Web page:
Enterprise applications power the heart of business productivity, but they are traditionally difficult to implement, upgrade, and innovate. We look at how the next generation of enterprise apps could change the game. Pronouncements of moving to the cloud would have been unthinkable just a few years ago, but Teradata, like many vendors, is adapting to a changed technology landscape. After a series of disappointing quarters, Teradata's board ousted CEO Michael Koehler in March and tapped board member Victor Lund to replace him. Introduced at the Summit, Lund was frank about Teradata's past and its future.
Teradata, which practically invented the enterprise data warehouse, has always been a company where engineering came up front. Company veterans and longtime customers knew Teradata products by their model numbers; a 6800 told you that you were using a giant enterprise data warehouse, as opposed to a 2800 that was sized for departments. We delve into where IoT will have the biggest impact and what it means for the future of big data analytics. As longtime data warehouse provider, Teradata was the go-to box for complex SQL analytic queries across large bodies of data. So it's not surprising that in recent years, emergence of commodity hardware and open source infrastructure posed an existential threat.
Earlier this month, Teradata unveiled a new marketing campaign to reposition the company to go beyond IT in addressing the business. The company, which formerly positioned itself with variants of the theme of the world's biggest, fastest data warehouse is now positioning itself with a stop the insanity-style tagline, "Stop buying analytics. It's time to invest in answers." Have we got your attention yet? It's not surprising that rebranding and changing the message was the highlight of the company's annual customer event last week, Teradata Analytics Universe, which itself is a rebranding from the event formerly known as Partners.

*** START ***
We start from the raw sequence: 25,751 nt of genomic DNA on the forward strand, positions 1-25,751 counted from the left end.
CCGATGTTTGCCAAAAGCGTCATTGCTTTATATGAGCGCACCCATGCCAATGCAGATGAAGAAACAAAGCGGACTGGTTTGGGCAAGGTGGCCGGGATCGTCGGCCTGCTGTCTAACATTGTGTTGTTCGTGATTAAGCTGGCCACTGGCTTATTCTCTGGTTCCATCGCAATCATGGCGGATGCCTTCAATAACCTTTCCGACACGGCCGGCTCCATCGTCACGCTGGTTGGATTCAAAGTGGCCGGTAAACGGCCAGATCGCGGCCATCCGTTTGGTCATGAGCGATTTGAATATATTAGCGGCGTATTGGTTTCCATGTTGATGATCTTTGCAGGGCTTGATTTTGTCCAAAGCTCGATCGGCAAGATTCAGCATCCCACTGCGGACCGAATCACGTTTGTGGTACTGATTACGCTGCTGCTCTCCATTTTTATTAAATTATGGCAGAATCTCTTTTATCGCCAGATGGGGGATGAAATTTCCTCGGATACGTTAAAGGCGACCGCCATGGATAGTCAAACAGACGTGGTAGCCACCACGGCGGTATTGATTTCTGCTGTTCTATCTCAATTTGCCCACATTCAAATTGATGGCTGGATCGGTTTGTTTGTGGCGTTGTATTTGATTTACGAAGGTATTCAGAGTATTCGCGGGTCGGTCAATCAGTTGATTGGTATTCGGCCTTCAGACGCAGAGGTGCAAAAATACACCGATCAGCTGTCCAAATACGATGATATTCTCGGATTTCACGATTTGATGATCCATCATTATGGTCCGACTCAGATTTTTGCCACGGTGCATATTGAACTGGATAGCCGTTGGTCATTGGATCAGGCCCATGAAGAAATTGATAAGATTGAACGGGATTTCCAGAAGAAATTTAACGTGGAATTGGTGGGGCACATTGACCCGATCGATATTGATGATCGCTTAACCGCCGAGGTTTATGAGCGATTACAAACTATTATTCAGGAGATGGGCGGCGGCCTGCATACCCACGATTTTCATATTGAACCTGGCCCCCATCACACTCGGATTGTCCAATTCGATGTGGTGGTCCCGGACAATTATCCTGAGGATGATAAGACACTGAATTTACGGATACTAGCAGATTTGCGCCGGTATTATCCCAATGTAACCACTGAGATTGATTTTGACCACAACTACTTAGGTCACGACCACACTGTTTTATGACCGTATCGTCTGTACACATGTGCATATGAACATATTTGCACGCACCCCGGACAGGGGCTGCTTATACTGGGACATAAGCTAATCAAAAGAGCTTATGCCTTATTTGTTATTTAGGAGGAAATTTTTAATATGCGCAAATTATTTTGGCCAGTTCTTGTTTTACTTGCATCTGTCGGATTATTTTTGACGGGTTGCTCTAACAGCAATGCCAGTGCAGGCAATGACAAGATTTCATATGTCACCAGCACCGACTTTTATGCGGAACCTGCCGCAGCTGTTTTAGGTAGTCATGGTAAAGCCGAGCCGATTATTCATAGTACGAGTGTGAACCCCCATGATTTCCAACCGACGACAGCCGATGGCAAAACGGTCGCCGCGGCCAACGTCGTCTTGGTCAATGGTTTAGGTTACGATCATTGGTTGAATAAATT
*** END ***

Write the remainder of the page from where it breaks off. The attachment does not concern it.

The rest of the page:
Teradata turned 40 years old this year, putting it in the ranks of a small group of IT household names such as IBM, SAS, and Oracle that were either born or (in IBM's case) endured the evils of polyester and disco. When the company was formed, the notion of a terabyte of data was practically unimaginable. Fortunately, when someone put up a slide showing how the frontiers of storage have passed from terabyte to gigabyte, petabyte, and zetabyte, we breathed a sigh of relief that Teradata didn't feel the need to change its name to keep current. To recap, Larry Dignan summed up the headlines from last week's annual Teradata Universe event, with the highlight in our mind being Teradata's embracing of a cloud-native architecture and business model. Teradata has just seen a major changing of the guard, marked by ascent earlier this year of Oliver Ratzesberger as CEO, and major changes to the rest of the C suite.
At last week's Teradata Partners Conference in Atlanta the company hit several important cloud milestones with its "Teradata Everywhere" and "Borderless Analytics" announcements. And in another sign that it's evolving, Teradata also announced a range of analytic solutions supported by consulting services. Teradata Everywhere is the ability to run the same database and workloads without alteration in multiple deployment environments. The choices include on-premises systems, VMWare-based private-cloud instances, Teradata's Managed Cloud services and Teradata Database on public clouds including Amazon Web Services and, by year end, Microsoft Azure. The newest options here are Teradata on VMware and parallel processing support on Amazon Web Services.